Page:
Guest Commentary: A Weaker Yen - Gently Does It
The strength of the Japanese yen loved by shoppers is hated by the Japanese administration, politicians and corporations. The head of Nissan recently said that yen strength is like a “1,000-pound gorilla” that scuppers our ability to sell cars abroad.
After having embarked on several bouts of intervention, some in coordination with other central banks, to weaken the yen and repeatedly boosting the size of its asset-purchase program the Bank of Japan (BOJ) and Ministry of Finance (MOF) are taking a more subtle approach. Late in April the asset-purchase plan was increased again, by another ¥5 trillion, and the maturity of government bonds was extended from two to three years. Action, which comes after special easing measures in February which resulted in a significant weakening of the yen, and is believed to be aimed at currency markets.
The finance ministry has been playing its part too. The IMF is set to boost its funds by $430 billion in an effort to lift concerns that the institution doesn’t have the fire power to contain the EU debt crisis. The Japanese finance ministry is the single largest contributor to the increase. This is a surreptitious move on the MOFs part to weaken the yen indirectly. When the euro crisis worsens and investors panic they usually flee into safe haven assets, of which the yen is one, strengthening the currency. It is in Japan’s interest that investors believe that the IMF can contain the crisis and exit their safe haven positions allowing the currency to weaken.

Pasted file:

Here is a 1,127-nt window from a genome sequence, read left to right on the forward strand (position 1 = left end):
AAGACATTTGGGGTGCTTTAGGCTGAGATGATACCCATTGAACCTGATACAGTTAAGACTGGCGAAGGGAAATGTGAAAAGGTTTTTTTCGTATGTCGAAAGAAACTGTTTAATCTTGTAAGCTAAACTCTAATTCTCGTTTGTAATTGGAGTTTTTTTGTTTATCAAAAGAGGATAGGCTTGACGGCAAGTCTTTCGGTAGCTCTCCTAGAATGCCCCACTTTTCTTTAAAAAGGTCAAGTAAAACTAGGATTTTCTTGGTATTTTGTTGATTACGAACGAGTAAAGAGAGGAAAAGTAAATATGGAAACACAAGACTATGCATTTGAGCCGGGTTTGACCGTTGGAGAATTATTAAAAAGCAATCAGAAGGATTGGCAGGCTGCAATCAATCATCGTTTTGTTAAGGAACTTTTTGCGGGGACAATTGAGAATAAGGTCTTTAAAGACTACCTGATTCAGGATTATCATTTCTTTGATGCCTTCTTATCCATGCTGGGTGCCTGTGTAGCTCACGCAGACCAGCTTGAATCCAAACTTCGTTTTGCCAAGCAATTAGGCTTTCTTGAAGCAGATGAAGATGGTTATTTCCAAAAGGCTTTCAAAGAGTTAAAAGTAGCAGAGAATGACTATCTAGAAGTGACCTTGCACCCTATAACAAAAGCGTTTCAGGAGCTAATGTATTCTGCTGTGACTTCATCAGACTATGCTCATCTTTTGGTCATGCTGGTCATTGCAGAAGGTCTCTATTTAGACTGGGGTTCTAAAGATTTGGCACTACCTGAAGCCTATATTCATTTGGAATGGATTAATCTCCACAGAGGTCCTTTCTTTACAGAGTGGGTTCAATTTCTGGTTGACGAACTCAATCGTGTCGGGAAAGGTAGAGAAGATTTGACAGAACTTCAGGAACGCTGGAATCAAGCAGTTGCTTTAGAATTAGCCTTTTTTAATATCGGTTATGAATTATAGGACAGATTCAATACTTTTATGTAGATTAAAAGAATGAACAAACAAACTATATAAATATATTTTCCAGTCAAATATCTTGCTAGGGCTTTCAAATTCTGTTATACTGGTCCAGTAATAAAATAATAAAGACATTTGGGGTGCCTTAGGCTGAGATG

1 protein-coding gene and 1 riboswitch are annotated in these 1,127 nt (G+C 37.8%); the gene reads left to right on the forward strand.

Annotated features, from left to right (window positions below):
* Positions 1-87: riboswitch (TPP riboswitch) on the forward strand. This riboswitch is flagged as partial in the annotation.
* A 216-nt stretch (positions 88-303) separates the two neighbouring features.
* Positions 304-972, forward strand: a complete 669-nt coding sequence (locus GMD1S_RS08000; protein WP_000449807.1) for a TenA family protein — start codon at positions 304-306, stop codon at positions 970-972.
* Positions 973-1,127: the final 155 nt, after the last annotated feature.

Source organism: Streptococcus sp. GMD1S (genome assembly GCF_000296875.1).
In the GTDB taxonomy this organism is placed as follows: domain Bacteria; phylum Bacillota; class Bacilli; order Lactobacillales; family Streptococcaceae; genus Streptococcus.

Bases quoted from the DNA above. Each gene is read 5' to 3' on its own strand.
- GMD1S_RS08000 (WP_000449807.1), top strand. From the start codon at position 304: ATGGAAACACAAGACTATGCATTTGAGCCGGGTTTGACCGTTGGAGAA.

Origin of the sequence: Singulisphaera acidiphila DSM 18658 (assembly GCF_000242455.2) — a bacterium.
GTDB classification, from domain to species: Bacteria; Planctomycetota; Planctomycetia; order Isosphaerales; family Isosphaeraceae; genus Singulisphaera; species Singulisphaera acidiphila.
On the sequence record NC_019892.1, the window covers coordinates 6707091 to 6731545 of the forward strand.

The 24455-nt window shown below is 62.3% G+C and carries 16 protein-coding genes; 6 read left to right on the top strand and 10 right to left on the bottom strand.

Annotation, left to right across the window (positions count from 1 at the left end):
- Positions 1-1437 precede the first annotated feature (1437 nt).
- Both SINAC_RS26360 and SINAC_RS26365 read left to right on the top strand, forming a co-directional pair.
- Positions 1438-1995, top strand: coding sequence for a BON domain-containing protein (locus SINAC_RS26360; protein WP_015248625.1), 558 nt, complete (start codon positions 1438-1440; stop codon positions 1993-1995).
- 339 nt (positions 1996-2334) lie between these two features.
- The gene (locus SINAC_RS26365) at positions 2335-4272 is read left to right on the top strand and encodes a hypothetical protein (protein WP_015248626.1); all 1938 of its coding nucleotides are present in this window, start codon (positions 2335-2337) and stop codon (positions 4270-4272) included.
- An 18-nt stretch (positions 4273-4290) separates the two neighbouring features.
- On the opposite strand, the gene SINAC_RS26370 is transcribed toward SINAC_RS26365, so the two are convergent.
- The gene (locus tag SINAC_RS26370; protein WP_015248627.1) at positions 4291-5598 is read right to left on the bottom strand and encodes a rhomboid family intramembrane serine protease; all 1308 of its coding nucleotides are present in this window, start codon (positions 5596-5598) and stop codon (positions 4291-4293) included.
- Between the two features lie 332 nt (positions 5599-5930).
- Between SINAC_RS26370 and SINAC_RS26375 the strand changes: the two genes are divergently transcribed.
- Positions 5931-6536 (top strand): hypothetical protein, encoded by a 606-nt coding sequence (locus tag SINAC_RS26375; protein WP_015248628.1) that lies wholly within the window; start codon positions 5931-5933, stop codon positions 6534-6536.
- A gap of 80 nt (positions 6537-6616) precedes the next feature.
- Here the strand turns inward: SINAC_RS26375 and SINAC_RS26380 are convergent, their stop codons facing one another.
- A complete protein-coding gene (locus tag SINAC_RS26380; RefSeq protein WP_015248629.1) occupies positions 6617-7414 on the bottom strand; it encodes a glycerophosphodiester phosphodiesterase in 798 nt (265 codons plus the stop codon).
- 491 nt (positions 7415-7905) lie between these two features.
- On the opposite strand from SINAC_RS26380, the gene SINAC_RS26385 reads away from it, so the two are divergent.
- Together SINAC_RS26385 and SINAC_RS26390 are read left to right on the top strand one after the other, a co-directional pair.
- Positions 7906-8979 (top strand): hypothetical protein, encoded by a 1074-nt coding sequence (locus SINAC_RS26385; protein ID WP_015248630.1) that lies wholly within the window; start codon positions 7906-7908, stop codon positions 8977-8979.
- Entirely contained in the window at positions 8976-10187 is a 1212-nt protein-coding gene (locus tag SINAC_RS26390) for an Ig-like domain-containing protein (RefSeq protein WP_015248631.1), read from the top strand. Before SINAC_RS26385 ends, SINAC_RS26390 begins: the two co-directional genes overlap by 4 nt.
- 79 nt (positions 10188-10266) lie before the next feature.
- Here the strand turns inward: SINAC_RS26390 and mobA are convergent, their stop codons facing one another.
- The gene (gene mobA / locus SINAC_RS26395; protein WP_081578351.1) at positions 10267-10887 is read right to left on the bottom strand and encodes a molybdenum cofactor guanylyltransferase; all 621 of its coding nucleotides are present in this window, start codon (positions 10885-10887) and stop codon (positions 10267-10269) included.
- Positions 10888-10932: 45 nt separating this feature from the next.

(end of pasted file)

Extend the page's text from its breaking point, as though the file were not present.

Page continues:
Politicians have entered the fray too, calling on the BOJ to take further action to weaken the currency. Politicians have lately been pointing to figures that show that the BOJs asset-purchase program is significantly smaller than other major central banks’ (it’s about two-thirds of the Federal Reserve’s program and less than half the ECBs purchases). The BOJs obstinance toward expanding their asset-purchases further has rankled politicians who are threatening the central bank with reforms that could curb its independence; threats that are foolish at a time when the administration needs to work harmoniously.
The central bank continues to remind politicians and investors alike that it doesn’t have a magic wand which can be waved. It also warns against monetising debt by printing money. This doesn’t mean that the BOJ has no tricks left up its sleeve; some perceive the hefty IMF contribution as an effort by Japan’s leadership to smooth the way for further overt currency intervention (or manipulation) which usually draws the ire of the international community.
The strength of the yen despite all these efforts suggests that global risk appetites have a bigger influence on the market than the BOJ. The BOJ may not be able to control the trend that currency markets have adopted even if it employs more subtle tactics. All that remains is the possibility of mimicking the SNBs model and establish a floor that will be defended at all costs.
Written by Jonathan Granby
Jonathan is a weekly columnist for DailyFX.com. He is currently pursuing his master’s degree and working with Dr. Paul Rivlin studying economic development in MENA, with a particular focus on trade between the MENA region and China. Jonathan has previously held positions in financial services and public policy.
DailyFX provides forex news and technical analysis on the trends that influence the global currency markets.